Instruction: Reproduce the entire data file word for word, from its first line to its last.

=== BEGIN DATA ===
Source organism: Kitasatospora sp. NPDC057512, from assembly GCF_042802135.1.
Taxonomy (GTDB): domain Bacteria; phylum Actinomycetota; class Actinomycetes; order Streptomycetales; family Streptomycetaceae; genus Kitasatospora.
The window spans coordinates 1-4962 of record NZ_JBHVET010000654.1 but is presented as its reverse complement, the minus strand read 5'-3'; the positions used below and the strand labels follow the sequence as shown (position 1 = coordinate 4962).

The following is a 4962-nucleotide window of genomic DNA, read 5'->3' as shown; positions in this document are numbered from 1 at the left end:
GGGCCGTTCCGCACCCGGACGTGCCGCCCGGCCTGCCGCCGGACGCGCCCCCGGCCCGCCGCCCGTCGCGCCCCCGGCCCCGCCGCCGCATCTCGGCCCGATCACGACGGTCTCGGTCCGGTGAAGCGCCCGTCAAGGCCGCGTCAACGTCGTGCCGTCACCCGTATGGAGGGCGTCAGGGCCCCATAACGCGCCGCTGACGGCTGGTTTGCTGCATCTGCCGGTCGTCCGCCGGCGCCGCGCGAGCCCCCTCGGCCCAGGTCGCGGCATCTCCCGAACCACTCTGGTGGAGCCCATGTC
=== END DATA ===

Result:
Source organism: Kitasatospora sp. NPDC057512, from assembly GCF_042802135.1.
Taxonomy (GTDB): domain Bacteria; phylum Actinomycetota; class Actinomycetes; order Streptomycetales; family Streptomycetaceae; genus Kitasatospora.
The window spans coordinates 1-4962 of record NZ_JBHVET010000654.1 but is presented as its reverse complement, the minus strand read 5'-3'; the positions used below and the strand labels follow the sequence as shown (position 1 = coordinate 4962).

The following is a 4962-nucleotide window of genomic DNA, read 5'->3' as shown; positions in this document are numbered from 1 at the left end:
GGGCCGTTCCGCACCCGGACGTGCCGCCCGGCCTGCCGCCGGACGCGCCCCCGGCCCGCCGCCCGTCGCGCCCCCGGCCCCGCCGCCGCATCTCGGCCCGATCACGACGGTCTCGGTCCGGTGAAGCGCCCGTCAAGGCCGCGTCAACGTCGTGCCGTCACCCGTATGGAGGGCGTCAGGGCCCCATAACGCGCCGCTGACGGCTGGTTTGCTGCATCTGCCGGTCGTCCGCCGGCGCCGCGCGAGCCCCCTCGGCCCAGGTCGCGGCATCTCCCGAACCACTCTGGTGGAGCCCATGTC